Broken Top close-up

Roger and I strapped on our snowshoes, and off we went!  The path led us though a dense forest.  Lack of sun dropped the temperature several degrees, and my hands began to get cold.  But the snow-covered trees were so beautiful, I couldn't resist stopping and snapping photos (which did nothing to warm chilly hands.)


Eastern views weren't shabby either

Despite being our first time here, navigation was a snap.  Not only were wooden guide signs placed at every junction, tiny blue diamonds sporting a snowshoer image lined the trail.  One of the destinations pointed towards the Meissner Shelter, so we decided to check it out.


Lots of skiers taking a break

About a half mile from the shelter, we emerged from the dark forest into a sunny clearing.  I was happy for the sun's warmth and enchanted by the bright, sparkling snow.  Roger and I deviated from the trail and had fun tromping through a foot of fluffy powder.  I tried to capture a few sunbursts and images of the glittering white landscape.  Truly a magical place!



Sunburst through snowy trees

The shelter was located in a ridgeside clearing.  Two small log buildings sat facing a spectacular view of Broken Top Mountain.  To the east, one glimpsed panoramic scenery towards Bend and the snowy plains beyond.  What a great place to site a shelter!



Roger makes a snow angel

As expected, the place was full of skiers and snowshoers taking a break.  Several people were inside the larger of the two buildings, which I assumed was a warming hut.  But the bright sunshine made being outside quite pleasant, so I didn't feel the need to venture in.


Delightful meadow

Instead of retracting our steps, my hubby, brother and I decided to follow the rest of the loop trail and see where it led.  We plunged back into another dark forest.  The snowy trees made interesting patterns, and I stopped to get some photos.  In one spot, the vegetation thinned just enough to let a tiny burst of light through, making another great sunburst shot.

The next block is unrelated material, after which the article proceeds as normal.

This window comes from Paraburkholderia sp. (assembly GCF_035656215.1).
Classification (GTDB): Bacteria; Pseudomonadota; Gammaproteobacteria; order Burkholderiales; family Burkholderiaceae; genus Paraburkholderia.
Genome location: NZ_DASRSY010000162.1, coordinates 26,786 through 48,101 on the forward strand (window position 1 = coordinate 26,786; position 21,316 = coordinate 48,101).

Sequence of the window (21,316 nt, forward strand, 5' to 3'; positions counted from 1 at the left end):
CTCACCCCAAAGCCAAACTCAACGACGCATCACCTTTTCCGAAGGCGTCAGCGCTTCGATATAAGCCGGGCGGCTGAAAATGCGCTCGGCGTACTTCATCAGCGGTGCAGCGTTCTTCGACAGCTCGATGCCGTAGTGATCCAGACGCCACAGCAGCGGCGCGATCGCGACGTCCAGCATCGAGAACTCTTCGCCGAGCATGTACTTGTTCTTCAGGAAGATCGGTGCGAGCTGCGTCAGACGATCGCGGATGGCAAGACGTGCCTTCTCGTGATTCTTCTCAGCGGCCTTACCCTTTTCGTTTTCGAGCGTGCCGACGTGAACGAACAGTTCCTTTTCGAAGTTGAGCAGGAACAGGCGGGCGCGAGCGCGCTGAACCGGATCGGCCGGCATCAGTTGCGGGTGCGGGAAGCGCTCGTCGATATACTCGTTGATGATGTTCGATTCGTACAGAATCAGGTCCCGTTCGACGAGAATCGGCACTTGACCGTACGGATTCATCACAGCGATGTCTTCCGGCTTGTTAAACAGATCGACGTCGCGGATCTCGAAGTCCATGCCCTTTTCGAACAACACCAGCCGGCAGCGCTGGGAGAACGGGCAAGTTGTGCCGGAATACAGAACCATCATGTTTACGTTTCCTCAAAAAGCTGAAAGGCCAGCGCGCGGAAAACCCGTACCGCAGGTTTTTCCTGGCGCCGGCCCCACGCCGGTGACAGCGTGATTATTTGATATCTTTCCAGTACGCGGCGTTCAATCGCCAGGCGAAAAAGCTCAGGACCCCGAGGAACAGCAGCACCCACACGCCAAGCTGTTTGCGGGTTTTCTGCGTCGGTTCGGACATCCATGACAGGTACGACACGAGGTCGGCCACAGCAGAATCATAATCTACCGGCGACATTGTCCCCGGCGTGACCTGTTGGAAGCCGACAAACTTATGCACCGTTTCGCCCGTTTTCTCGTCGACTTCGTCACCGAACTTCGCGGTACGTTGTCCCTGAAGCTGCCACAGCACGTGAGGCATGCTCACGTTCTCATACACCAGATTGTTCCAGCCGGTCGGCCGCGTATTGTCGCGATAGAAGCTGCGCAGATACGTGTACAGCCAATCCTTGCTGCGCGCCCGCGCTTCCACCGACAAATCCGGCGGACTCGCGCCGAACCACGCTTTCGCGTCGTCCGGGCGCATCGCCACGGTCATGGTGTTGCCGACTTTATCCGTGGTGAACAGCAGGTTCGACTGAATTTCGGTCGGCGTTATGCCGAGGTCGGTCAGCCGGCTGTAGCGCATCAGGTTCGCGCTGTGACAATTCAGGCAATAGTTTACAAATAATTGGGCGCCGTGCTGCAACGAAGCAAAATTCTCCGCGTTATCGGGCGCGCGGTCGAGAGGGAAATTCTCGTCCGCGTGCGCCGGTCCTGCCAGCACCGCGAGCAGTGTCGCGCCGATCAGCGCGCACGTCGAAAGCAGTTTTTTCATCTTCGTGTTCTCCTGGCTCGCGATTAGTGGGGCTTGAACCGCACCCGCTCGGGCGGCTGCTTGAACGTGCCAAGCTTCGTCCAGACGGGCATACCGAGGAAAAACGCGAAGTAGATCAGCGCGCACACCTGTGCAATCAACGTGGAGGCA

Here comes the hubby!

After trekking downhill for a good distance, we emerged into another meadow, covered with a thick layer of sparkling powder.  I couldn't resist making tracks in it's fluffy goodness.  My hubby even plopped down into a deep bank and and made a snow angel.  We felt like little kids on a snow day.



Enjoying the scenery

On our return trip, we met quite a few fellow snowshoers heading the opposite direction.  Nearly everyone greeted us with "Merry Christmas," and we responded in kind.  It was nice to see so many happy people out enjoying the outdoors.  We did, however, encounter one grumpy man, who upon passing us only muttered "Bah humbug!"  (He apparently wasn't having a good day....)


Winter wonderland

Although we didn't see any animals, my hubby did spot a set of tiny tracks leading into the forest.  He guessed they might have been made by a mouse.  And as we neared the trailhead, midday temperatures had warmed enough that huge clumps of snow began falling from the trees.  I was lucky enough to capture one such mini-avalanche, filling the air with sparkling flakes.